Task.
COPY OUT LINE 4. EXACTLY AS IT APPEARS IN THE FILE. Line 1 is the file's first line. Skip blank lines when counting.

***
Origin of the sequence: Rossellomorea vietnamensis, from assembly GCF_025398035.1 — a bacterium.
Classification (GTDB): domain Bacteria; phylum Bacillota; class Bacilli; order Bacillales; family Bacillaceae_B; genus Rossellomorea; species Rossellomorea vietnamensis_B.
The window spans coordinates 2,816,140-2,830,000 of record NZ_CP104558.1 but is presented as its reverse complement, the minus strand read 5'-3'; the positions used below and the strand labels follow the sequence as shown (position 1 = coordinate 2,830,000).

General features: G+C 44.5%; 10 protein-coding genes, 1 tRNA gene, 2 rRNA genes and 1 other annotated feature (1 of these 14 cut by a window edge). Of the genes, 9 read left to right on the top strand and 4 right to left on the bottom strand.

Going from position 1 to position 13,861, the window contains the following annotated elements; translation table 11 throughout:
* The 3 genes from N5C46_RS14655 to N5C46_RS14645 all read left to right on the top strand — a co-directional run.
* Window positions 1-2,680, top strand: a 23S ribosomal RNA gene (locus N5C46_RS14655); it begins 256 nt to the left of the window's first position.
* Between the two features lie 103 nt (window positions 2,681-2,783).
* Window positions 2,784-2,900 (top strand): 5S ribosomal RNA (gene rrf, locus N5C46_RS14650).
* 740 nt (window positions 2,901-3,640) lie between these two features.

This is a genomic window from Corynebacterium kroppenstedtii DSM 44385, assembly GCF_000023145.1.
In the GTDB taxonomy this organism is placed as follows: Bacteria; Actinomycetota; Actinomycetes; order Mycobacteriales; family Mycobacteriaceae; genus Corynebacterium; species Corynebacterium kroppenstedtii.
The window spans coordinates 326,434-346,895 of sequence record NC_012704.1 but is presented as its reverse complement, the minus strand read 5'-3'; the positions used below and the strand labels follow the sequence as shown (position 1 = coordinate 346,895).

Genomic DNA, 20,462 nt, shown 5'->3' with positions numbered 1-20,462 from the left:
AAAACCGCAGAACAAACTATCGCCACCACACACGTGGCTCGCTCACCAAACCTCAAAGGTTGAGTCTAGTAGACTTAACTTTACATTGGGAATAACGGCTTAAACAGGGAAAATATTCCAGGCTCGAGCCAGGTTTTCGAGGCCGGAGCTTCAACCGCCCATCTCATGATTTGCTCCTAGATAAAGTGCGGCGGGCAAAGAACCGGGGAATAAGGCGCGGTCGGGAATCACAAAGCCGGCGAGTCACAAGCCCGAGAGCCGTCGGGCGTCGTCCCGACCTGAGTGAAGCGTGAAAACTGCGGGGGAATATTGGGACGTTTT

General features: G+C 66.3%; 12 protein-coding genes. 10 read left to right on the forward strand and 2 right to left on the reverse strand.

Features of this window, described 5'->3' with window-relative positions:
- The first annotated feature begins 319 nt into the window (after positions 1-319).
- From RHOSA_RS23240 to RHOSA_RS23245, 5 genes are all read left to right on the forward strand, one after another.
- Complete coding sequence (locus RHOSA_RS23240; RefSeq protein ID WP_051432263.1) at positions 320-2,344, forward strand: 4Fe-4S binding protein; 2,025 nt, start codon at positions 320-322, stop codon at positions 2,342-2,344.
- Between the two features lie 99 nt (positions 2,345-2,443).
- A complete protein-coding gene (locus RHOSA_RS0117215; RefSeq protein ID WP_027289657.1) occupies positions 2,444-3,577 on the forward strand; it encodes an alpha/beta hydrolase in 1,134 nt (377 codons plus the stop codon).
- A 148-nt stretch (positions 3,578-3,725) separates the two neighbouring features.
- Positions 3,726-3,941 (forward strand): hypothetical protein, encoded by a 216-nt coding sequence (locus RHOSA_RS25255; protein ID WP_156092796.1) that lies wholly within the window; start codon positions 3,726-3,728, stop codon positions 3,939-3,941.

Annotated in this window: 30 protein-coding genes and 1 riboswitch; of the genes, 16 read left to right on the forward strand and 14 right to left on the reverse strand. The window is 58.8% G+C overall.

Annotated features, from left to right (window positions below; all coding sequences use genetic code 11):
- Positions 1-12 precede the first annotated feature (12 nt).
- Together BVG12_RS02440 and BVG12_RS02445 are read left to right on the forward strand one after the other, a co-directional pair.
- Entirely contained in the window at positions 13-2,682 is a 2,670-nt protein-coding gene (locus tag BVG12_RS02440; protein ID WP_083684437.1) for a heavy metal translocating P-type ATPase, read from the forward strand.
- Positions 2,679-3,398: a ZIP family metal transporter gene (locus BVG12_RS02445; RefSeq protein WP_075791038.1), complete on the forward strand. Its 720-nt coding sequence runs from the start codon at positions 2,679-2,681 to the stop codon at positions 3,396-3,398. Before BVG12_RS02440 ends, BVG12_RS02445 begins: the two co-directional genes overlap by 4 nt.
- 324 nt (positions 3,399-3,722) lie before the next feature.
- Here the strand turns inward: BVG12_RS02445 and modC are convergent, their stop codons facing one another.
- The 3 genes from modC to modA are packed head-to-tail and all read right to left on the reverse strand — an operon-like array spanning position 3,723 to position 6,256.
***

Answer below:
General features: G+C 44.5%; 10 protein-coding genes, 1 tRNA gene, 2 rRNA genes and 1 other annotated feature (1 of these 14 cut by a window edge). Of the genes, 9 read left to right on the top strand and 4 right to left on the bottom strand.